Part of making a clean break with a spouse in a divorce may involve working with different financial professionals. This could be particularly daunting for the person who was the dependent spouse, but these professionals should help the person prepare for life after divorce. An attorney might be one source of recommendations.
First, a divorcing spouse might want a new financial adviser. The financial adviser can help them plan financially for after the divorce, looking at questions such as whether the person can afford to keep the house in the divorce. A financial adviser may also help a person stay on track for retirement and ensure that all necessary changes are made to end financial ties with the ex-spouse.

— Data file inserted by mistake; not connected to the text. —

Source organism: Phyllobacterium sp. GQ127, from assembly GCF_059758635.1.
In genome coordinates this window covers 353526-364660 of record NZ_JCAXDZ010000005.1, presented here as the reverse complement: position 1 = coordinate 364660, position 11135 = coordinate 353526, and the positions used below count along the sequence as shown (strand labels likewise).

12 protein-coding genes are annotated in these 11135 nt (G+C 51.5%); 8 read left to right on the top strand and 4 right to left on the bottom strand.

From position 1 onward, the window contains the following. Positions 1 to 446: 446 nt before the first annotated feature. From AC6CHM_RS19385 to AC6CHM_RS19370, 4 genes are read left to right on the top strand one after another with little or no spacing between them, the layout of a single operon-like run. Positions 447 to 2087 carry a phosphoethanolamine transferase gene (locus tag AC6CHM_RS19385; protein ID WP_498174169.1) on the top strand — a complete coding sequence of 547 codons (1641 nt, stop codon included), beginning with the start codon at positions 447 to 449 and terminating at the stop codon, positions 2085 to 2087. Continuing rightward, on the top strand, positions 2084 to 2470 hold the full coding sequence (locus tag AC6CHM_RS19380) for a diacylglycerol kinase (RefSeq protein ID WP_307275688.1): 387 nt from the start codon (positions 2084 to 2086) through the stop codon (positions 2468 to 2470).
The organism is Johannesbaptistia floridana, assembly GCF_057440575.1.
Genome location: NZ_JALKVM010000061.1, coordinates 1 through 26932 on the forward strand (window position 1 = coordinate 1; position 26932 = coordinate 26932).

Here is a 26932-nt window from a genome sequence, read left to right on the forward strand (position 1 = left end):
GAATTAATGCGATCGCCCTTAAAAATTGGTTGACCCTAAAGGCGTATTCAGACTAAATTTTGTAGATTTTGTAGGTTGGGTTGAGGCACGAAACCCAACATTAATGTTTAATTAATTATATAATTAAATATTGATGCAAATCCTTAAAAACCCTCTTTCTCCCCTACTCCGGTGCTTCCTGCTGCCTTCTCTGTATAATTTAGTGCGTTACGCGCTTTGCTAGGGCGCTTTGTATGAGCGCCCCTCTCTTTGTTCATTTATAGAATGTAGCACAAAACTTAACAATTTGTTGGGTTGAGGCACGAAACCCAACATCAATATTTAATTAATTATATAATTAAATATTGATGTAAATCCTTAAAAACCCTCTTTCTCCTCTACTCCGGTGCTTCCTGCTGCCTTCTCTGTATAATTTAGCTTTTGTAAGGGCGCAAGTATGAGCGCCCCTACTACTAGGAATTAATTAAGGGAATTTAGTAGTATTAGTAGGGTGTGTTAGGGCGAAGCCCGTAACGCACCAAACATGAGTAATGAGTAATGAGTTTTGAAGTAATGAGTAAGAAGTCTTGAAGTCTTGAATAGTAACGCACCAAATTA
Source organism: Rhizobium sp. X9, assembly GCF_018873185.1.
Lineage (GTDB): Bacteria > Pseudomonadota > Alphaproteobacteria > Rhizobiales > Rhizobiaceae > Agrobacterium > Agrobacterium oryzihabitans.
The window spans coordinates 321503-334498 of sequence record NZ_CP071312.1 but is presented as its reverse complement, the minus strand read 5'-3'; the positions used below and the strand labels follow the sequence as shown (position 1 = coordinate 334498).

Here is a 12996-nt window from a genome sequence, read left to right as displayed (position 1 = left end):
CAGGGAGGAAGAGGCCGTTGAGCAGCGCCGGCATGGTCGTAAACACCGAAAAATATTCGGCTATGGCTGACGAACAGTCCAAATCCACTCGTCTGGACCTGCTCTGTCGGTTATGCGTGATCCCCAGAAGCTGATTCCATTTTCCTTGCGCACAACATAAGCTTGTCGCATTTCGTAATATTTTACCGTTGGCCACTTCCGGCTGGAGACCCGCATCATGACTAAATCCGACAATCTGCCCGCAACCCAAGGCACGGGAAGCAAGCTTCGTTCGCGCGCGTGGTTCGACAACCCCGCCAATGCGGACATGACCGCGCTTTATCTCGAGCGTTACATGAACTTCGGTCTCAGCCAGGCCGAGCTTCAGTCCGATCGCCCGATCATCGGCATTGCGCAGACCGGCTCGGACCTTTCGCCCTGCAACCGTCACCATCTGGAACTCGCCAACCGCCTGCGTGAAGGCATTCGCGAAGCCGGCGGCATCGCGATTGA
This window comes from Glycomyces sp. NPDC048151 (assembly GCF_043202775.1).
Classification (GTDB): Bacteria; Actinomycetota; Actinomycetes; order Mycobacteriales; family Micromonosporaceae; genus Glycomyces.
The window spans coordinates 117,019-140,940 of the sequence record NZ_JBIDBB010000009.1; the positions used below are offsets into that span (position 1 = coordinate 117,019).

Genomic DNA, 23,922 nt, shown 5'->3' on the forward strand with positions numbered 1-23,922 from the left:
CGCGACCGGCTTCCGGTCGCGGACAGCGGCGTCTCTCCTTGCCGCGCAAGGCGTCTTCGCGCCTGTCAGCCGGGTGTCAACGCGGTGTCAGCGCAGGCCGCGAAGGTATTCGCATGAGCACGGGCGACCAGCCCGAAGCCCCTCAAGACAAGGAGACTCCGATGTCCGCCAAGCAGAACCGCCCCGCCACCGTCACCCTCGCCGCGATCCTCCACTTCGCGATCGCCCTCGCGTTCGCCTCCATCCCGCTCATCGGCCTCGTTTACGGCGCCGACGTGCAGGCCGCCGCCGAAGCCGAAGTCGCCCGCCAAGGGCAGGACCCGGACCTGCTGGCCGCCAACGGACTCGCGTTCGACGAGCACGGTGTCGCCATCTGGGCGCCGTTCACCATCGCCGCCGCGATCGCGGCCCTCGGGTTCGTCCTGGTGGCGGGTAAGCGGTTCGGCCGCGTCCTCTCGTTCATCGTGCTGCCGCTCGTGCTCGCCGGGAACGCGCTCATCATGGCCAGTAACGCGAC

An accountant can help a person understand the more complex elements of dividing property during a divorce. For example, a certain amount of money in cash is not the same in stock because the stock may have taxes and other potential costs. An accountant may also be helpful in finding any assets the other spouse might try to hide. Finally, once the divorce is final, the person might hire an estate attorney to create a new will and new powers of attorney. These financial professionals may continue to assist the person after the divorce.
A dependent or lower-earning spouse might get alimony on a temporary or permanent basis. Before going into divorce negotiations about division of assets, the person might want to discuss financial goals with an attorney and what should be prioritized. For example, if it is going to be difficult for a lower-earning spouse to build substantial retirement savings, the person may want to make sure to get a fair share of the retirement account. Considerations may also be different depending on the person's age and whether there are dependent children.